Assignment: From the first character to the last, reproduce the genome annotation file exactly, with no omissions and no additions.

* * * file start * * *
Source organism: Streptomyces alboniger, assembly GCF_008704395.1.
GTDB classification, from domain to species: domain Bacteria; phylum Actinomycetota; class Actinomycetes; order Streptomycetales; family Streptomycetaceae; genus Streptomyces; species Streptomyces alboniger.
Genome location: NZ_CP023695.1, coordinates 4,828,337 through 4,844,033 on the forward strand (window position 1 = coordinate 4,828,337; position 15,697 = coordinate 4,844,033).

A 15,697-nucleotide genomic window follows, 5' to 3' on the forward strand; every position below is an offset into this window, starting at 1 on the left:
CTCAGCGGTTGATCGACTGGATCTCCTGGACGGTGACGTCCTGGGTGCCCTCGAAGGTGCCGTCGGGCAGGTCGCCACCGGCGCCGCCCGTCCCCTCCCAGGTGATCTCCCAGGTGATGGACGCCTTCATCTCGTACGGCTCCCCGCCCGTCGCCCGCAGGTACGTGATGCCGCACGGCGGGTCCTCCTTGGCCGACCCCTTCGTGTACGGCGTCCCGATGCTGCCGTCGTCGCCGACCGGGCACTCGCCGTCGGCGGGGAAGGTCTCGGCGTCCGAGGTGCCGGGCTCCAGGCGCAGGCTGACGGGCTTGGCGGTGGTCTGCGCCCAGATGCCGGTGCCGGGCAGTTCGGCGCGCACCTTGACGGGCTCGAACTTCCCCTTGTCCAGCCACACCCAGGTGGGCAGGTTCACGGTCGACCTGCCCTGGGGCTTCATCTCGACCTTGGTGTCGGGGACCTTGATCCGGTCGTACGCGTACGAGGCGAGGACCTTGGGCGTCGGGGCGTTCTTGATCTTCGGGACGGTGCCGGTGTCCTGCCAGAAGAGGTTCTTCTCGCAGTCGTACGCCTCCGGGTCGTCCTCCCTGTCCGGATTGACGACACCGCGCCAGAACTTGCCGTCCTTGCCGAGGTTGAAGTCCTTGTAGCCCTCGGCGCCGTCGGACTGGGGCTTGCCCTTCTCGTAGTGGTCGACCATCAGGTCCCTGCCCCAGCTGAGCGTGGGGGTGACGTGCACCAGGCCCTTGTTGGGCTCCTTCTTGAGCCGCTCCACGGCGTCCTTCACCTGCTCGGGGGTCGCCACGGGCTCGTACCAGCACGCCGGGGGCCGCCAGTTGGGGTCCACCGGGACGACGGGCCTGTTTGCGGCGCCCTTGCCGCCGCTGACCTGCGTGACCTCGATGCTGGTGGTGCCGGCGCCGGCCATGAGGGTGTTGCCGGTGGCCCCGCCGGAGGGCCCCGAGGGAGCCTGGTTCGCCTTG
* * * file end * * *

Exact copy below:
Source organism: Streptomyces alboniger, assembly GCF_008704395.1.
GTDB classification, from domain to species: domain Bacteria; phylum Actinomycetota; class Actinomycetes; order Streptomycetales; family Streptomycetaceae; genus Streptomyces; species Streptomyces alboniger.
Genome location: NZ_CP023695.1, coordinates 4,828,337 through 4,844,033 on the forward strand (window position 1 = coordinate 4,828,337; position 15,697 = coordinate 4,844,033).

A 15,697-nucleotide genomic window follows, 5' to 3' on the forward strand; every position below is an offset into this window, starting at 1 on the left:
CTCAGCGGTTGATCGACTGGATCTCCTGGACGGTGACGTCCTGGGTGCCCTCGAAGGTGCCGTCGGGCAGGTCGCCACCGGCGCCGCCCGTCCCCTCCCAGGTGATCTCCCAGGTGATGGACGCCTTCATCTCGTACGGCTCCCCGCCCGTCGCCCGCAGGTACGTGATGCCGCACGGCGGGTCCTCCTTGGCCGACCCCTTCGTGTACGGCGTCCCGATGCTGCCGTCGTCGCCGACCGGGCACTCGCCGTCGGCGGGGAAGGTCTCGGCGTCCGAGGTGCCGGGCTCCAGGCGCAGGCTGACGGGCTTGGCGGTGGTCTGCGCCCAGATGCCGGTGCCGGGCAGTTCGGCGCGCACCTTGACGGGCTCGAACTTCCCCTTGTCCAGCCACACCCAGGTGGGCAGGTTCACGGTCGACCTGCCCTGGGGCTTCATCTCGACCTTGGTGTCGGGGACCTTGATCCGGTCGTACGCGTACGAGGCGAGGACCTTGGGCGTCGGGGCGTTCTTGATCTTCGGGACGGTGCCGGTGTCCTGCCAGAAGAGGTTCTTCTCGCAGTCGTACGCCTCCGGGTCGTCCTCCCTGTCCGGATTGACGACACCGCGCCAGAACTTGCCGTCCTTGCCGAGGTTGAAGTCCTTGTAGCCCTCGGCGCCGTCGGACTGGGGCTTGCCCTTCTCGTAGTGGTCGACCATCAGGTCCCTGCCCCAGCTGAGCGTGGGGGTGACGTGCACCAGGCCCTTGTTGGGCTCCTTCTTGAGCCGCTCCACGGCGTCCTTCACCTGCTCGGGGGTCGCCACGGGCTCGTACCAGCACGCCGGGGGCCGCCAGTTGGGGTCCACCGGGACGACGGGCCTGTTTGCGGCGCCCTTGCCGCCGCTGACCTGCGTGACCTCGATGCTGGTGGTGCCGGCGCCGGCCATGAGGGTGTTGCCGGTGGCCCCGCCGGAGGGCCCCGAGGGAGCCTGGTTCGCCTTG